THE HERD THAT CANCELLED DEPP

On September 22, 2021, Johnny Depp went on record as ‘a victim of cancel culture’ – a social epidemic and virus so infectious that no celebrity eminence may be immune to its virulence. Its transmission promulgates lepers out of icons formerly merited pedestals, casting them from the heights of social adulation and respective media platforms, to stigmatized bubbles of guilt and shame: JK Rowling, Shawn Dawson, Ellen DeGeneres…Johnny Depp. Depp went on to comment, ahead of receiving the honorary Donostia Award at the San Sebastian Film Festival: “It can be seen as an event in history that lasted for however long it lasted, this cancel culture, this instant rush to judgement based on what essentially amounts to polluted air.”

What surfaces when we put a microscope to the disease? For the last six weeks, one courtroom in a North Virginian courthouse has garnered more investigation, inspection, and cross-examination than a penicillin Petri dish of a Fleming laboratory. All while jurors, lawyers and the public have laboured to discern the pathogenic bacteria from the salubrious as the microcosm of Depp and Heard’s previous lives, misdemeanours, testimonies, and characters have been subjected to veritable scrutiny. Numerous accounts are probed by lawyers – morally unyielding pipettes – their mouths dispensing beads of venom that have gone on to fuel acrimonious external observation and public judgement – a more insidious poison proliferates outside the walls of the court.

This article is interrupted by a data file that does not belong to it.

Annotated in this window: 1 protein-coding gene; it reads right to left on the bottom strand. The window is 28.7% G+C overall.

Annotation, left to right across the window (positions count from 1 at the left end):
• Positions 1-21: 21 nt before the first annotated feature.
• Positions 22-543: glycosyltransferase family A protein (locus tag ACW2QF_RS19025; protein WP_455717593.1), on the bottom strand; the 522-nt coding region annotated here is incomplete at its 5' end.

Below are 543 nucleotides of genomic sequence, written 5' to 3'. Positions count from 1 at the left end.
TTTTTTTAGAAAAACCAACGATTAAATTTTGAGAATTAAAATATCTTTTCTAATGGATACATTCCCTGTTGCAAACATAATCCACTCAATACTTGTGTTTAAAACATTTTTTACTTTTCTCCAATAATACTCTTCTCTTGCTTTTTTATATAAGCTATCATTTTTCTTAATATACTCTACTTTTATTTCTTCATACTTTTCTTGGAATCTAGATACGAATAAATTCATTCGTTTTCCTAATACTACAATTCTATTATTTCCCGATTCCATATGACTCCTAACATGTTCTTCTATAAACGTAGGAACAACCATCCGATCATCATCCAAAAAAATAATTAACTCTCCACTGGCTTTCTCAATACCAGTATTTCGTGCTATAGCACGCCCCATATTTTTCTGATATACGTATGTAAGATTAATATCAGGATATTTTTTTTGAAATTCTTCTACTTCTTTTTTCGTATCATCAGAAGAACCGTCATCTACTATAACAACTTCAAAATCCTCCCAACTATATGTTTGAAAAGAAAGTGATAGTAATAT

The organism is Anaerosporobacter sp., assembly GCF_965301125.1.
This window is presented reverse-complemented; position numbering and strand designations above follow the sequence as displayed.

In 2018, following a Washington Post op-ed, a herd of deferential followers blindly united to mount Amber Heard upon an inviolable podium that would amplify the tenuous cries of a ‘self-proclaimed’ survivor from an unassailable summit. Four years on and those crusaders, the fanatics that sought to erect her venerable pedestal – are tearing it down with their own hands. A predicament that echoes Depp’s fall from grace with a mocking familiarity that reverberates with ironic justice, as public scrutiny renders Heard, officially, canceled. The verdict already cast: the jury, judge, and courtroom – redundant components of a superfluous trial, when its audience comprise the solely valid arbiters. Depp never needed a win, hell, he never needed the fifty million dollars, he needed to be uncancelled. And we don’t rescind cancelation through revoke or repeal of defamation. No, the public appetite is insatiable and demands to be fed…we cancel someone else. Heard was sentenced before she had the opportunity to open her mouth. And perhaps this is justice. She’s hardly exemplified the paradigm of innocence so voraciously broadcasted – the face of domestic violence. And yet was it not you, I, the rest of the world who, of our own volition, chose to uncritically endorse that misnomer in the first place?